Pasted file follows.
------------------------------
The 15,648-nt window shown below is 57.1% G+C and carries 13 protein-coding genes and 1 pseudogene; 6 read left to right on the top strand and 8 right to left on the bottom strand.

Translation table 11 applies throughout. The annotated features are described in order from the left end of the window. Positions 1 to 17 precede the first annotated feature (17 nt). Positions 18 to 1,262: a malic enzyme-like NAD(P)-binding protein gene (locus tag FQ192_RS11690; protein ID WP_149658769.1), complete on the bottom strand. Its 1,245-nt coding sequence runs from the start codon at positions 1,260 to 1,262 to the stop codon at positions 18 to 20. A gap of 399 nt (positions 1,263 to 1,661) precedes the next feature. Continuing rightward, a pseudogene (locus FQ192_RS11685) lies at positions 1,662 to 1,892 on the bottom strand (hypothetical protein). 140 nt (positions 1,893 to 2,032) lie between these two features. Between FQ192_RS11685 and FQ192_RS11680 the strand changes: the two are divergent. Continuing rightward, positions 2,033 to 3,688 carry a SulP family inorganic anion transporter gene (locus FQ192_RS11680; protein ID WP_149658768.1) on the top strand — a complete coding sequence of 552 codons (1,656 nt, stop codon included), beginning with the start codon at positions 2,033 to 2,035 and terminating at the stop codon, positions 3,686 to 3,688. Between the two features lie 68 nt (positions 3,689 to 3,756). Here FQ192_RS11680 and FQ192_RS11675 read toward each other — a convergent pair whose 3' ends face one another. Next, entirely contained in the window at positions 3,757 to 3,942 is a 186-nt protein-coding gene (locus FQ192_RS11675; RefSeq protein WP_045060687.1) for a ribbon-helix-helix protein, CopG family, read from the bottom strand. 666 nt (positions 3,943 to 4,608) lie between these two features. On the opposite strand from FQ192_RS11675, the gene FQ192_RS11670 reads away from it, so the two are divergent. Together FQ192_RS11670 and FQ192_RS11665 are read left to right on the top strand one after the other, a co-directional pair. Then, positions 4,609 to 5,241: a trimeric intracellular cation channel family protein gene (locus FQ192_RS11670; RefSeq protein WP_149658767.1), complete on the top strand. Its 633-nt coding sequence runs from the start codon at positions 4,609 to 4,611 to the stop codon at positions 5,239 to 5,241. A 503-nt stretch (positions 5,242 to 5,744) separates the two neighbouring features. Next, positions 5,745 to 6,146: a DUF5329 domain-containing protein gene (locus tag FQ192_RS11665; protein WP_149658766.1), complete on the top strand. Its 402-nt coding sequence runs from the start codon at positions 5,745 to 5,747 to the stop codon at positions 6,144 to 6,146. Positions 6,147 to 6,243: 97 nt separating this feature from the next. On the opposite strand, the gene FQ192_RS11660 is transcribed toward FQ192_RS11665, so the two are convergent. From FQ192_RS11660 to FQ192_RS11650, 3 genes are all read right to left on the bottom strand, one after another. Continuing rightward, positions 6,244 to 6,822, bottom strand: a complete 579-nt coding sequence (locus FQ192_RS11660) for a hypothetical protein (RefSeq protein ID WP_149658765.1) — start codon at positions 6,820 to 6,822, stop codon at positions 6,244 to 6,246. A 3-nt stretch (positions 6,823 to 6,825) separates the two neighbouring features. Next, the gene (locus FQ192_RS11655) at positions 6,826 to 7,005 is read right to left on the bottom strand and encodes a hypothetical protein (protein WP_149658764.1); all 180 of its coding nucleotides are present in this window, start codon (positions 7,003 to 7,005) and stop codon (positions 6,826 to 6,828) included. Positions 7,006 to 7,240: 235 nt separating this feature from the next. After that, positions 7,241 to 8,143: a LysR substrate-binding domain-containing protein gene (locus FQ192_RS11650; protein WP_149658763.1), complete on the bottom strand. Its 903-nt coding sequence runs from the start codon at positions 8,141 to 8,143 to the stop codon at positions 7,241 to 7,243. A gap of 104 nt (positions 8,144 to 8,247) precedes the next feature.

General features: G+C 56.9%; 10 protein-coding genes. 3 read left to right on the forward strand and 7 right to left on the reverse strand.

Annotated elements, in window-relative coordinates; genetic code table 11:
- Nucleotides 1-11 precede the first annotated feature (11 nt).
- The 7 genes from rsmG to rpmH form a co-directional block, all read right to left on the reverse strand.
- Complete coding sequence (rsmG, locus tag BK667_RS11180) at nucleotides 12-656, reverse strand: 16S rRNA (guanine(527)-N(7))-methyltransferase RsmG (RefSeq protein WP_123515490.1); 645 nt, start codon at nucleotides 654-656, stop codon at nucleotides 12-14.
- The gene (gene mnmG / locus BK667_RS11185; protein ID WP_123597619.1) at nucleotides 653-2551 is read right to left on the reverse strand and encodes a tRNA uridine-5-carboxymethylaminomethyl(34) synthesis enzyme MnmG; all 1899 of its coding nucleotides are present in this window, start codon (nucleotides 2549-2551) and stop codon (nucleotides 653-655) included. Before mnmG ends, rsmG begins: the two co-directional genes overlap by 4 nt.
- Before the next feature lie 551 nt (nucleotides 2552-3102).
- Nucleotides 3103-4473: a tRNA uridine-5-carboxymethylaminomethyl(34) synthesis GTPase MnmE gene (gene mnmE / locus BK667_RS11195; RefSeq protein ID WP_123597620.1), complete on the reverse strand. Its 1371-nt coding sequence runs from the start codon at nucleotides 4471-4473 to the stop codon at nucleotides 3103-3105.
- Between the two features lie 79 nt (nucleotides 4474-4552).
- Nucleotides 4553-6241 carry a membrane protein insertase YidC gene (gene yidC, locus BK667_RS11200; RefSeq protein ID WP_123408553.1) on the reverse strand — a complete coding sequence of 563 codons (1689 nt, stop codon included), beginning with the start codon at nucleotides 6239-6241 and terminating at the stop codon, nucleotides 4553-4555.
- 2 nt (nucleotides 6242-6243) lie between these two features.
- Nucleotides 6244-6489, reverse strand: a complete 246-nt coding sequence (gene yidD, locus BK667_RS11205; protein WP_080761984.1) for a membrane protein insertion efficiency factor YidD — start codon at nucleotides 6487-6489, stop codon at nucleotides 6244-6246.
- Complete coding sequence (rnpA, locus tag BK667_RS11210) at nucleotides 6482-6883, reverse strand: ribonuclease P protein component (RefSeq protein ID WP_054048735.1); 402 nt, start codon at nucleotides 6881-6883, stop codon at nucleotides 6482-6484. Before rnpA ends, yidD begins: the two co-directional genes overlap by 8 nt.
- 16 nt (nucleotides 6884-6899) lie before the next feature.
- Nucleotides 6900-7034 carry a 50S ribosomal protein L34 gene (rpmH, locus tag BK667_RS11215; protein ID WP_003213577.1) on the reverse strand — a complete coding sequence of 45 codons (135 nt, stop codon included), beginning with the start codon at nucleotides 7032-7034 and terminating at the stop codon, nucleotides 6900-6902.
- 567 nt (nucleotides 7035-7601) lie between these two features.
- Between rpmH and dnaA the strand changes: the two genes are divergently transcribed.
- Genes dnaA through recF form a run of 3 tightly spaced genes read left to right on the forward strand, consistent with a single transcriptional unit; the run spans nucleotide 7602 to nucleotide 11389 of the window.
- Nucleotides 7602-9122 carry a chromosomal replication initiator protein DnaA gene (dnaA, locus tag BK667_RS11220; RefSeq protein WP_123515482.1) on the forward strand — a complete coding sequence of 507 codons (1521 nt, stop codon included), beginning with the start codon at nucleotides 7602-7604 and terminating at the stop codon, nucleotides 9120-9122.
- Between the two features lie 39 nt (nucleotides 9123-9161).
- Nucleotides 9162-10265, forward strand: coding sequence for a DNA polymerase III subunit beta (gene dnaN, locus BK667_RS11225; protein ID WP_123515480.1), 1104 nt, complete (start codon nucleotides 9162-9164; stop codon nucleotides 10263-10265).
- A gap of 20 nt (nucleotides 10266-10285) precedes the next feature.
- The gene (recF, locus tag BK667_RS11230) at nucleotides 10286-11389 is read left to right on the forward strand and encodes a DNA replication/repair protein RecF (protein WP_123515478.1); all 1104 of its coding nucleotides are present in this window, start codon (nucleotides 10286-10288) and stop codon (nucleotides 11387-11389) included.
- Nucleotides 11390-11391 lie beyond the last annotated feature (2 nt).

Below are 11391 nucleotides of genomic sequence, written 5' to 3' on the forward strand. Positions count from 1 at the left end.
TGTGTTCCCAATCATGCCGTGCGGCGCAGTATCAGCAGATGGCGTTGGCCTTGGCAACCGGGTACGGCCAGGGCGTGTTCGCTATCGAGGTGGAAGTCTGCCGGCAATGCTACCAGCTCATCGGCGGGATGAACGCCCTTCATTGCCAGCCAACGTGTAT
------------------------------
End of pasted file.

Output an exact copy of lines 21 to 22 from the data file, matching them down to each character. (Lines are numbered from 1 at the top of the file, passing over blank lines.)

- Nucleotides 7602-9122 carry a chromosomal replication initiator protein DnaA gene (dnaA, locus tag BK667_RS11220; RefSeq protein WP_123515482.1) on the forward strand — a complete coding sequence of 507 codons (1521 nt, stop codon included), beginning with the start codon at nucleotides 7602-7604 and terminating at the stop codon, nucleotides 9120-9122.
- Between the two features lie 39 nt (nucleotides 9123-9161).